Religious change in America between 2000 and 2010

Results from the 2010 U.S. Religion Census show religious changes in America between 2000 and 2010:

The 2010 U.S. Religion Census, released May 1 on the Association of Religion Data Archives, found that The Church of Jesus Christ of Latter-day Saints gained the most regular members in the last 10 years, growing by nearly 2 million to a total of 6.14 million adherents in 13,600 congregations…

  • Taken together, nondenominational and independent churches may now be considered the third largest religious group in the country, with 12.2 million adherents in 35,500 congregations. Only the Catholic Church and the Southern Baptist Convention are larger.
  • The U.S. was home to 2,106 mosques nationwide in 2010. The figure includes 166 mosques in Texas, 118 in Florida and 50 Muslim houses of worship in North Carolina…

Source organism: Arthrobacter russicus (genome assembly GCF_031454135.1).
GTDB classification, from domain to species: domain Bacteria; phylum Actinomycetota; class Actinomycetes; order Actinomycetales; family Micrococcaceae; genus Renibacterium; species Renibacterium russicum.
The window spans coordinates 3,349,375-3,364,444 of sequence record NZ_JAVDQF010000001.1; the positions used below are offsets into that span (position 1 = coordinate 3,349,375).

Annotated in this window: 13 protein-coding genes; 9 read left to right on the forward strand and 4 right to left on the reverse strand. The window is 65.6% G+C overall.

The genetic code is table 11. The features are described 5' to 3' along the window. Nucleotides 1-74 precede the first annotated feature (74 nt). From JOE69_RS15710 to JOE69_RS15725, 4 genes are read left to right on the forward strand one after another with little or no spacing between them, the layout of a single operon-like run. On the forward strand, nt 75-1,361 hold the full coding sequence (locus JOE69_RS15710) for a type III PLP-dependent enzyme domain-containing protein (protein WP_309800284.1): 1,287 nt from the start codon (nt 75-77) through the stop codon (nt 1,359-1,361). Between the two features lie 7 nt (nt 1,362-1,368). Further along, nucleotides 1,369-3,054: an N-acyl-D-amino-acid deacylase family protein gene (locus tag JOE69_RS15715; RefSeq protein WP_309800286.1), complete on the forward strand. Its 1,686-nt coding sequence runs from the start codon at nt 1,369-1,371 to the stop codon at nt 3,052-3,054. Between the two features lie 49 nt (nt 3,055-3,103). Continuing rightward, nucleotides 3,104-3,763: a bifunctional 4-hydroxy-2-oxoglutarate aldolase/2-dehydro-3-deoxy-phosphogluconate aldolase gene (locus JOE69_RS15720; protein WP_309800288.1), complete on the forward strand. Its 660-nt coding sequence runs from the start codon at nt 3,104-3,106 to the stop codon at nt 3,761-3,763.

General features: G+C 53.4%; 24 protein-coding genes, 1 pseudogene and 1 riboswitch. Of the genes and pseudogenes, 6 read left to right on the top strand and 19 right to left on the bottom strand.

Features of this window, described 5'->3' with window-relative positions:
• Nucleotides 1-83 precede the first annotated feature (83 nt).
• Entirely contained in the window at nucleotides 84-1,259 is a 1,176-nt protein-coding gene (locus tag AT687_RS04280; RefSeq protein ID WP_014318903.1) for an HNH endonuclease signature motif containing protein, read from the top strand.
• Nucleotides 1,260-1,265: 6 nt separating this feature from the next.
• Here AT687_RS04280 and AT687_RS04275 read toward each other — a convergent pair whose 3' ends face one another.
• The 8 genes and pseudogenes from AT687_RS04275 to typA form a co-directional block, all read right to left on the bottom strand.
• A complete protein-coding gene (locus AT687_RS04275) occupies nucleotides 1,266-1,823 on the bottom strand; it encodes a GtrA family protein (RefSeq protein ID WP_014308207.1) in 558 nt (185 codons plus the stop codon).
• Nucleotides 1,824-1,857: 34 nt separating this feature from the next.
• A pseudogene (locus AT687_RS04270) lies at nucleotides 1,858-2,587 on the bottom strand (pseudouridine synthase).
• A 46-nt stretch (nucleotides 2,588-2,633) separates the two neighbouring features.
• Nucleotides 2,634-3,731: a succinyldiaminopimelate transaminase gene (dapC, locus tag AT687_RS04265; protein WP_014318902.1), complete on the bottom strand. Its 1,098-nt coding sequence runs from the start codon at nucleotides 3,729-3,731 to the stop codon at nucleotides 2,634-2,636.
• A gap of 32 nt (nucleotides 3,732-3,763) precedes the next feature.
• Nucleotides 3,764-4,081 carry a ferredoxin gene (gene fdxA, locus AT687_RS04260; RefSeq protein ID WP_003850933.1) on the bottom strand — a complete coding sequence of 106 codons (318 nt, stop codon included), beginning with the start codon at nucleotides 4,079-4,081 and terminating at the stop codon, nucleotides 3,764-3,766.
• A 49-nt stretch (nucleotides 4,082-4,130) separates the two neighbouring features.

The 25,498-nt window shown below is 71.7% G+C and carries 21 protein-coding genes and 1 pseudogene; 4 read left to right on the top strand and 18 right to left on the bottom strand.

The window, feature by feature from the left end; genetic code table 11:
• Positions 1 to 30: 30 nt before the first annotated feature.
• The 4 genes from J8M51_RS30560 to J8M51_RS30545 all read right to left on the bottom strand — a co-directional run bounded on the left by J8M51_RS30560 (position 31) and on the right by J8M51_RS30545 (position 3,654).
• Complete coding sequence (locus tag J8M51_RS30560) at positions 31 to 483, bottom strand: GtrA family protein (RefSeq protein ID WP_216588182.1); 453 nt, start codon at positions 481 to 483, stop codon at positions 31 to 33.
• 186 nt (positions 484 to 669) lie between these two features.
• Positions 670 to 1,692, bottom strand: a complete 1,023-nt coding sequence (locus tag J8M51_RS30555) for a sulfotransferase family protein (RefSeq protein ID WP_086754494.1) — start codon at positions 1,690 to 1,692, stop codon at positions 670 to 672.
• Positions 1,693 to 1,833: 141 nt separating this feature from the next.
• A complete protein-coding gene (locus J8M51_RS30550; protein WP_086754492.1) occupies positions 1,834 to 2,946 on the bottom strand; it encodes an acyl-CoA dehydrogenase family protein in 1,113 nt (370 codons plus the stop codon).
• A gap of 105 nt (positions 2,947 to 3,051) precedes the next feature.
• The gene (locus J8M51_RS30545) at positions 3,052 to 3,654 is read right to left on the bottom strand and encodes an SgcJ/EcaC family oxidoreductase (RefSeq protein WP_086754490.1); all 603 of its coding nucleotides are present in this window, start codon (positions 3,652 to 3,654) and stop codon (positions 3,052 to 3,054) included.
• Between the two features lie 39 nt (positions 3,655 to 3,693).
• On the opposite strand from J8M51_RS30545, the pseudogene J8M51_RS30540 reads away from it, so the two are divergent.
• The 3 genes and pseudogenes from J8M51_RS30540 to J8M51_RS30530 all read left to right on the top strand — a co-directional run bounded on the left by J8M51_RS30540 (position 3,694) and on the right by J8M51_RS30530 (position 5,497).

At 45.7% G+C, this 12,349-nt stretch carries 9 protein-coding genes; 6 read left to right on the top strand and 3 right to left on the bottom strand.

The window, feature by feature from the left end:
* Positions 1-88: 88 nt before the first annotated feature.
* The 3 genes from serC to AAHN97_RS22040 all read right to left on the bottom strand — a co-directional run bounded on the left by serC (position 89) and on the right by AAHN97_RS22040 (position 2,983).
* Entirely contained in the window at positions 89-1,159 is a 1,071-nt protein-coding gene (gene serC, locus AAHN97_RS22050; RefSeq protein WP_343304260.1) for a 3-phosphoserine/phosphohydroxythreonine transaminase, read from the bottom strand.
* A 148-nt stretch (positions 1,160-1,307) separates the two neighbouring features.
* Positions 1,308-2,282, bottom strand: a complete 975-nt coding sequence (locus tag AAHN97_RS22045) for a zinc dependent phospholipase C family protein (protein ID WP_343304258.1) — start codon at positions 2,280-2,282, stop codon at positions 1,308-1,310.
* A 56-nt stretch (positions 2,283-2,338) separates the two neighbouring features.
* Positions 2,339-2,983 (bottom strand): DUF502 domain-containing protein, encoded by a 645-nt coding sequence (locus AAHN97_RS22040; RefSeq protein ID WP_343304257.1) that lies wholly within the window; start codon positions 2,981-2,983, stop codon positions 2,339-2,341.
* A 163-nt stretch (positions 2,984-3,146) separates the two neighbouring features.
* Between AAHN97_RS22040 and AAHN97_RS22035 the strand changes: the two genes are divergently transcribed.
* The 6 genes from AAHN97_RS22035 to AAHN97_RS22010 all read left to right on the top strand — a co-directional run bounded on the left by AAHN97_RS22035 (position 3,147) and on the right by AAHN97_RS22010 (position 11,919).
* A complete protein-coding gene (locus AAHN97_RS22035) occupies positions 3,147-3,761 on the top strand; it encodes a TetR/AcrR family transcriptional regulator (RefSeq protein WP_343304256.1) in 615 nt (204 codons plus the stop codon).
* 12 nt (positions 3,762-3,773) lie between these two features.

Mainline Protestant churches lost an average of 12.8 percent of adherents in the first decade of the 21st century; 5 percent fewer active members were found in Catholic churches.

There is an explanation for this growing diversity toward the end of the article: the religious economy approach. This school of thought in the sociology of religion suggests that religious groups in the United States have to compete for adherents, sharpening the appeal and “marketing” of some of these groups. This takes place because of the separation of church of state which is a contrast to state churches in Europe that tend to stifle religious competition.

Some of these changes are also interesting at the local level. For example, Muslims are the fastest growing religious group in Illinois and there are now more Muslims in the Chicago area than Methodists. [The actual numbers for this second fact are not in this online story but were in the print version of the newspaper.]

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